Massive stars play an essential role in the Universe. They are rare, yet the energy and momentum they inject into the interstellar medium with their intense radiation fields dwarfs the contribution by their vastly more numerous low-mass cousins. During their formation, feedback from their intense radiation fields and magnetically launched, collimated protostellar outflows can limit their growth by accretion. In this talk, I will present a series of adaptive mesh refinement 3D radiation-hydrodynamics simulations of the collapse of initially turbulent, massive pre-stellar cores that include radiative feedback from both the direct stellar and dust-reprocessed radiation fields and outflow feedback from the accreting stars. We find that mass is channeled to the stellar system via gravitational and Rayleigh-Taylor (RT) instabilities through nonaxisymmetric disks and filaments that self-shield against radiation pressure while allowing for radiation to escape through optically thin regions. Inclusion of feedback from protostellar outflows punches holes in the ISM along the star’s polar directions, thereby increasing the size of optically thin regions where radiation can escape. This effect makes mass accretion via RT instabilities less significant. Furthermore, precession of the outflows due to the star being pushed around by the turbulent accretion flow cause the opening angles of the entrained material to increase with time. This effect, including the enhanced radiative heating by the escape of stellar radiation, further reduces accretion onto the massive star as compared to feedback from radiation alone. Our results suggest that disk accretion is therefore a requirement for the birth of massive stars, especially at late times.

18/05/18 (Friday)
11:00, Cluster Building, Boltzmannstr. 2, Garching | ESO Garching
Special Universe Lecture
Talk — The manifold roles of cosmic rays in star-forming environments
Marco Padovani (INAF-Osservatorio Astrofisico di Arcetri, Italy)
17/05/18 (Thursday)
15:15, Auditorium Eridanus (ESO HQE, Garching) | ESO Garching
Munich Joint Astronomy Colloquium
Talk — Small-Scale Substructures in Protoplanetary Disks
Sean Andrews (Harvard-Smithsonian Center for Astrophysics)
Download video |

Abstract

The canonical model for the formation of terrestrial planets and giant planets cores relies on an early and very efficient phase of planetesimal growth in a gas-rich circumstellar disk. But, as theorists have known for decades now, there are some formidable obstacles to meeting that requirement, Many of these problems, and potentially their solutions, are associated with the growth, migration and especially the localizes concentration of "pebbles" (mm/cm-sized particles) in the first few million years of a disk's lifetime. That is fortuitous, since continuum emission from these particles in nearby disks can be readily detected and resolved with long-baseline radio interferometers like ALMA. In this talk, I will describe what we are learning about the evolution of solids from such data, including: (1) the signatures of particle growth and migration; and (2) the mounting evidence that small-scale substructures in the (gas) disk play fundamental - and perhaps mandatory - roles in the planet formation process.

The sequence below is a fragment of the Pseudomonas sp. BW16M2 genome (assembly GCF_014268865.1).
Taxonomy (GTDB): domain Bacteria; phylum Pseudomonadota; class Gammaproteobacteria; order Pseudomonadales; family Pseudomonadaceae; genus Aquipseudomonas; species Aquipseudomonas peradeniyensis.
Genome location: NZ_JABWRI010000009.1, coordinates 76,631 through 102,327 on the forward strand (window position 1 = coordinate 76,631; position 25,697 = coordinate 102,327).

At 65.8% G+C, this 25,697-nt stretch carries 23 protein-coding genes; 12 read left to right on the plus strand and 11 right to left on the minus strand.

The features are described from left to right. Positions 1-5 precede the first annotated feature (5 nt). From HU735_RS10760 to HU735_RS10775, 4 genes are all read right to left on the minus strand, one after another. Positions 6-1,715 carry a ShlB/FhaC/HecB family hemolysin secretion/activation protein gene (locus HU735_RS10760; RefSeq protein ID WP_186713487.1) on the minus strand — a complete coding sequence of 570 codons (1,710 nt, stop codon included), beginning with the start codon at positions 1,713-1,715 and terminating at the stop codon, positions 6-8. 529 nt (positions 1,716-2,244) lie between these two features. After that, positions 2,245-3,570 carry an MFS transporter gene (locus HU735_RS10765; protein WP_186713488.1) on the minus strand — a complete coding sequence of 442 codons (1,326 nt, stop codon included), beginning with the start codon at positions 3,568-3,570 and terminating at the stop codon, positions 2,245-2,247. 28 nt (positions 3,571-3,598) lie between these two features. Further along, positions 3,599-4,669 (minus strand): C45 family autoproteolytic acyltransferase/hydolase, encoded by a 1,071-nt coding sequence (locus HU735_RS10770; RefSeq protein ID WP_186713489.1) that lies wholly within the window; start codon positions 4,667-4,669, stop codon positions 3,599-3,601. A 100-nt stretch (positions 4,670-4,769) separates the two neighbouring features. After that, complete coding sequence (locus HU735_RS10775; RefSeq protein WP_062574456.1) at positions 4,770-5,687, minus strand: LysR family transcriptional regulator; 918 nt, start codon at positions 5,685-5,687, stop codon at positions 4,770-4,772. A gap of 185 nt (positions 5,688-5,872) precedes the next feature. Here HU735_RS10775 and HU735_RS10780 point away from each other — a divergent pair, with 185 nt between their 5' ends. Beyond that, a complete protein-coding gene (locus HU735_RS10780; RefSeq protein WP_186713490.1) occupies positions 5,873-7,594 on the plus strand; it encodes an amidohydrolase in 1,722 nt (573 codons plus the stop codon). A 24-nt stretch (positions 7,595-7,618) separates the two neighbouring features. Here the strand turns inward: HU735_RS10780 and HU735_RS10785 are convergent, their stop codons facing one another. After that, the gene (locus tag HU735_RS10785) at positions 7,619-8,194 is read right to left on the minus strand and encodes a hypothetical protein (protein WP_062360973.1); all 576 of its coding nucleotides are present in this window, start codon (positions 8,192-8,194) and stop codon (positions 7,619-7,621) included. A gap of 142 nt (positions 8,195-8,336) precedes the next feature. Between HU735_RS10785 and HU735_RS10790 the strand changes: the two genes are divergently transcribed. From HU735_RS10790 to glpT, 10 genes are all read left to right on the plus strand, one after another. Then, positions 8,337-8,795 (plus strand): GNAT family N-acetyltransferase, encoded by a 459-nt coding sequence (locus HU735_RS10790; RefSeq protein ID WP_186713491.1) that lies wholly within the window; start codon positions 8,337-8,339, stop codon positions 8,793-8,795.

Video

Loading the player...
11:00, MPA room 006 | ESO Garching
EU Research Framework Programme
Julia Epp (EU office, MPQ)
11:00, MPE Old Seminar Room 209 | ESO Garching
MPE Seminar
Talk — X-Ray observations of two very faint X-Ray transients (VFXTS) during their outbursts
Ari Beru (Univ. of Southampton)
16/05/18 (Wednesday)
10:45, Library (ESO HQ, Garching) | ESO Garching
Informal Discussion
Talk — Scaling machine learning
Patrick van der Smagt (TUM)

Abstract

The recent surge on neural-network based data modelling shows one thing: large data sets with Gaussian properties can be efficiently and scalably represented. How can we understand these models, why are they efficient, and why are we still no-where close to solving machine learning? What can and what cannot we do yet? I will try to sort some lines of thoughts, and goal discussing personal research topics which try to address the ‘cannot’s. And unfortunately lack the time to touch upon reinforcement learning and quantum computing, since those are even less solved.

15/05/18 (Tuesday)
16:15, MPP, Freimann, Munich | ESO Garching
MPP Kolloquium
Talk — The Dark Side Dark Matter Search program with liquid Argon
Giuliana Fiorillo (Univ. of Naples)